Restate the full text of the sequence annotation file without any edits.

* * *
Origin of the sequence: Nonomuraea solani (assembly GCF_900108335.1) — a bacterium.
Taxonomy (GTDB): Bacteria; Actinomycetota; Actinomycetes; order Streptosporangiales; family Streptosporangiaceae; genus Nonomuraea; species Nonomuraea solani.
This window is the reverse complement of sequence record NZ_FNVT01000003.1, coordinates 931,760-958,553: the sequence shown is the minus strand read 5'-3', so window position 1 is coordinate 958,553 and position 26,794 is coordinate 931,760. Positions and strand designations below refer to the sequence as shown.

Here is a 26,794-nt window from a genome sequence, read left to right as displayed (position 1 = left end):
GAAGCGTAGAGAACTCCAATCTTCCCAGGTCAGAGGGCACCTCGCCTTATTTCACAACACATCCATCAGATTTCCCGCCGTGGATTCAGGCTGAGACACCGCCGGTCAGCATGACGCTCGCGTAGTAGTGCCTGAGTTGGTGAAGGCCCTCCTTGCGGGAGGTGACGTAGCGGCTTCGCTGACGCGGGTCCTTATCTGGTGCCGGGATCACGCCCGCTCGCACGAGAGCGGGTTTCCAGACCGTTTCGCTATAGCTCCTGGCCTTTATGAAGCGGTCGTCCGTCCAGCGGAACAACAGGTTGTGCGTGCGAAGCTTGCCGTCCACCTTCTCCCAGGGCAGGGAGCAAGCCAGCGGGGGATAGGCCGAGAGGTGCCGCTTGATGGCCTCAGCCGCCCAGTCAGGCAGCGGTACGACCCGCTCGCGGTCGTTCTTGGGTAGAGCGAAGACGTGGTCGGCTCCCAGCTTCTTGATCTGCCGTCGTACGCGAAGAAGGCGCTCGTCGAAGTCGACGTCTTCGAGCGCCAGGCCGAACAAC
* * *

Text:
Origin of the sequence: Nonomuraea solani (assembly GCF_900108335.1) — a bacterium.
Taxonomy (GTDB): Bacteria; Actinomycetota; Actinomycetes; order Streptosporangiales; family Streptosporangiaceae; genus Nonomuraea; species Nonomuraea solani.
This window is the reverse complement of sequence record NZ_FNVT01000003.1, coordinates 931,760-958,553: the sequence shown is the minus strand read 5'-3', so window position 1 is coordinate 958,553 and position 26,794 is coordinate 931,760. Positions and strand designations below refer to the sequence as shown.

Here is a 26,794-nt window from a genome sequence, read left to right as displayed (position 1 = left end):
GAAGCGTAGAGAACTCCAATCTTCCCAGGTCAGAGGGCACCTCGCCTTATTTCACAACACATCCATCAGATTTCCCGCCGTGGATTCAGGCTGAGACACCGCCGGTCAGCATGACGCTCGCGTAGTAGTGCCTGAGTTGGTGAAGGCCCTCCTTGCGGGAGGTGACGTAGCGGCTTCGCTGACGCGGGTCCTTATCTGGTGCCGGGATCACGCCCGCTCGCACGAGAGCGGGTTTCCAGACCGTTTCGCTATAGCTCCTGGCCTTTATGAAGCGGTCGTCCGTCCAGCGGAACAACAGGTTGTGCGTGCGAAGCTTGCCGTCCACCTTCTCCCAGGGCAGGGAGCAAGCCAGCGGGGGATAGGCCGAGAGGTGCCGCTTGATGGCCTCAGCCGCCCAGTCAGGCAGCGGTACGACCCGCTCGCGGTCGTTCTTGGGTAGAGCGAAGACGTGGTCGGCTCCCAGCTTCTTGATCTGCCGTCGTACGCGAAGAAGGCGCTCGTCGAAGTCGACGTCTTCGAGCGCCAGGCCGAACAAC